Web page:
Mark Madden: No way Antonio Brown conforms to ‘Patriot Way’
The moon landings weren’t faked.
The earth isn’t flat.
9/11 was not an inside job.
Antonio Brown did not intend to finagle his way to New England dating to when he was with the Steelers.
Oh, it’s a believable story in the era of rigged “reality” TV.
But Brown’s primary concern always has been cash. His recent history has seen him lust for guaranteed money and go apoplectic when that pursuit was compromised.
Moving from Oakland to Foxborough cost Brown $21 million in guarantees.
Unless Le’Veon Bell is your math teacher, that’s an ‘L.’
Brown might have a great season. The Patriots have a $20 million option on Brown for 2020. If he behaves and produces, Brown wins. (That option might be mostly salary cap maneuvering.)
Anyway, that’s a big “if.” “Might” offers no guarantees.
If New England doesn’t pick up Brown’s option, the best he can hope for is a series of one-year contracts as his career fades. He’s 31. He’s closer to the end than he is the middle. Teams won’t forget the anarchy he caused this past offseason.
Ancillary revenue streams have suffered in the wake of Brown running roughshod over decency, football’s team concept and the English language. Pizza Hut and Pepsi don’t want their product represented by somebody who illegally tapes, then plays private phone conversations. Brown damaged his brand and flushed his dignity.
JuJu Smith-Schuster appears to have emerged as Pizza Hut’s primary spokesman. That has to anger Brown.
The Patriots don’t care about illegal taping. That’s part of their rich history.
Tom Brady reportedly said Brown can live at his house. I wouldn’t trust Brown to park my car, and Brady’s asking him to move into his $40 million home.
In theory, Brown makes New England a better team. (But it didn’t look like the Patriots needed him Sunday night.) New England is the defending Super Bowl champion to begin with.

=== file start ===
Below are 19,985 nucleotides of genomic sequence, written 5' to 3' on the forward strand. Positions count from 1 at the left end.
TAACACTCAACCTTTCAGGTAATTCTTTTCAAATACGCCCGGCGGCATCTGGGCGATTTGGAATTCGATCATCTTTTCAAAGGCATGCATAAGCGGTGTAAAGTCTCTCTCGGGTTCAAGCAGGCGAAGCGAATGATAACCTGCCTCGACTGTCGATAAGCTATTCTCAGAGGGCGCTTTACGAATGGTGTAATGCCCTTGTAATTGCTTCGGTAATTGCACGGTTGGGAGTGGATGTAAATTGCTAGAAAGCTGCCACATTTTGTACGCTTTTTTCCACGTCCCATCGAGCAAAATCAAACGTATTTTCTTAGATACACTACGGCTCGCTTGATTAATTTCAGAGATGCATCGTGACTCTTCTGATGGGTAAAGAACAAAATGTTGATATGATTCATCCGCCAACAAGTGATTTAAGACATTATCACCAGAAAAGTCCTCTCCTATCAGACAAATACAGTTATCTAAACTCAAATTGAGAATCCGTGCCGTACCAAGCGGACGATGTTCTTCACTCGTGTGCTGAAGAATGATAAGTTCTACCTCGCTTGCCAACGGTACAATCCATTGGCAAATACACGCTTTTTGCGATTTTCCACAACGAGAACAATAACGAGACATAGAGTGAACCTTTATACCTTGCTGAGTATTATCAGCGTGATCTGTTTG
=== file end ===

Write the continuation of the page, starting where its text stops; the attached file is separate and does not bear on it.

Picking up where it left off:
But Brown was supposed to elevate Oakland and never played a game there.
The Steelers should have won a Super Bowl (or more) with Brown. But his presence damaged that quest.
Bill Belichick has a reputation for recycling agitators.
He now faces his sternest test.
Napoleon had his Waterloo. (So did ABBA.) Brown could be Belichick’s.
Belichick has dealt with troubled players before: LeGarrette Blount, Corey Dillon, Albert Haynesworth, Randy Moss and Chad Ochocinco. He has had varying degrees of success.
But Brown isn’t your average problem child. He’s a nuclear explosion. Those aforementioned are walks in the park by comparison.
Brown is a troublemaker of rare skill and innovation, as demonstrated by the use of wiretapping. His social media game is a California brush fire. He has zero shame and sincerely believes his cause is noble even though it’s sheer narcissism and greed.
Brown has said he intends to play by his rules. By that, he means no rules. He wants to do what he wants, when he wants and adhere to no schedule.
That is not the Belichick way. Something’s got to give.
Belichick might secretly compromise on occasion, but nothing about Brown is ever secret.
If Brown toes Belichick’s line, he looks like a stooge and hypocrite.
Belichick vs. Brown is the most interesting matchup of the NFL season.
It will end in a championship (or close), or in chaos.
You can’t logically bet anything but the latter.
Belichick isn’t the only factor. What happens when Brady yells at Brown after Brown improvises a route? What happens when Julian Edelman gets more targets than Brown? If Brown thought Ben Roethlisberger had an owner’s mentality, how’s he going to feel about Brady?
The upset will be if this situation doesn’t blow up. The bomb has been delivered to the Enola Gay.